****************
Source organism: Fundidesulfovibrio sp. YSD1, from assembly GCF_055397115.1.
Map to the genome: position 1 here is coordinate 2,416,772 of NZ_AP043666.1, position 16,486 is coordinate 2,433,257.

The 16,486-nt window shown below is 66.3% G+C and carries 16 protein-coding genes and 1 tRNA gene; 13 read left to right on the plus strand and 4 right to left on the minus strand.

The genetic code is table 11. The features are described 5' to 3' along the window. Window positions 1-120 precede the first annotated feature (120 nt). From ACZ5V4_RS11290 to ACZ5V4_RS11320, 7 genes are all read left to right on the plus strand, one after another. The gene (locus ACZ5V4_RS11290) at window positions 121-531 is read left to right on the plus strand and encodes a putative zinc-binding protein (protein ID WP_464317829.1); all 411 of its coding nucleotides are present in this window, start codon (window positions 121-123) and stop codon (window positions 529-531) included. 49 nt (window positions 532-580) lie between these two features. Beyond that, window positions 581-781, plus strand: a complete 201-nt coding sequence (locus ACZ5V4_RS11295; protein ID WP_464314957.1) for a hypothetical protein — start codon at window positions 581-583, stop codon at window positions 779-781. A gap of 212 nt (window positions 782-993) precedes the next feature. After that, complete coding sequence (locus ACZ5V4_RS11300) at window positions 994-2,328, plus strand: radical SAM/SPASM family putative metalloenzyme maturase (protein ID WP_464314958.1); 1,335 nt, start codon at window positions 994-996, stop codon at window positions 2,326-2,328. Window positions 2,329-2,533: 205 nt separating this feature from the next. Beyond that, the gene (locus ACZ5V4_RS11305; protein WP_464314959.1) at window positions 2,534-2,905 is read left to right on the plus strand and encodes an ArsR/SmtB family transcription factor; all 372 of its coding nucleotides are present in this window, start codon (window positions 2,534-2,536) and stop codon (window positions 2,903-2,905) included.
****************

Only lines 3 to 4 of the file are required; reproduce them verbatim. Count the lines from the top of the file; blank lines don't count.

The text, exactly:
The 16,486-nt window shown below is 66.3% G+C and carries 16 protein-coding genes and 1 tRNA gene; 13 read left to right on the plus strand and 4 right to left on the minus strand.

The genetic code is table 11. The features are described 5' to 3' along the window. Window positions 1-120 precede the first annotated feature (120 nt). From ACZ5V4_RS11290 to ACZ5V4_RS11320, 7 genes are all read left to right on the plus strand, one after another. The gene (locus ACZ5V4_RS11290) at window positions 121-531 is read left to right on the plus strand and encodes a putative zinc-binding protein (protein ID WP_464317829.1); all 411 of its coding nucleotides are present in this window, start codon (window positions 121-123) and stop codon (window positions 529-531) included. 49 nt (window positions 532-580) lie between these two features. Beyond that, window positions 581-781, plus strand: a complete 201-nt coding sequence (locus ACZ5V4_RS11295; protein ID WP_464314957.1) for a hypothetical protein — start codon at window positions 581-583, stop codon at window positions 779-781. A gap of 212 nt (window positions 782-993) precedes the next feature. After that, complete coding sequence (locus ACZ5V4_RS11300) at window positions 994-2,328, plus strand: radical SAM/SPASM family putative metalloenzyme maturase (protein ID WP_464314958.1); 1,335 nt, start codon at window positions 994-996, stop codon at window positions 2,326-2,328. Window positions 2,329-2,533: 205 nt separating this feature from the next. Beyond that, the gene (locus ACZ5V4_RS11305; protein WP_464314959.1) at window positions 2,534-2,905 is read left to right on the plus strand and encodes an ArsR/SmtB family transcription factor; all 372 of its coding nucleotides are present in this window, start codon (window positions 2,534-2,536) and stop codon (window positions 2,903-2,905) included.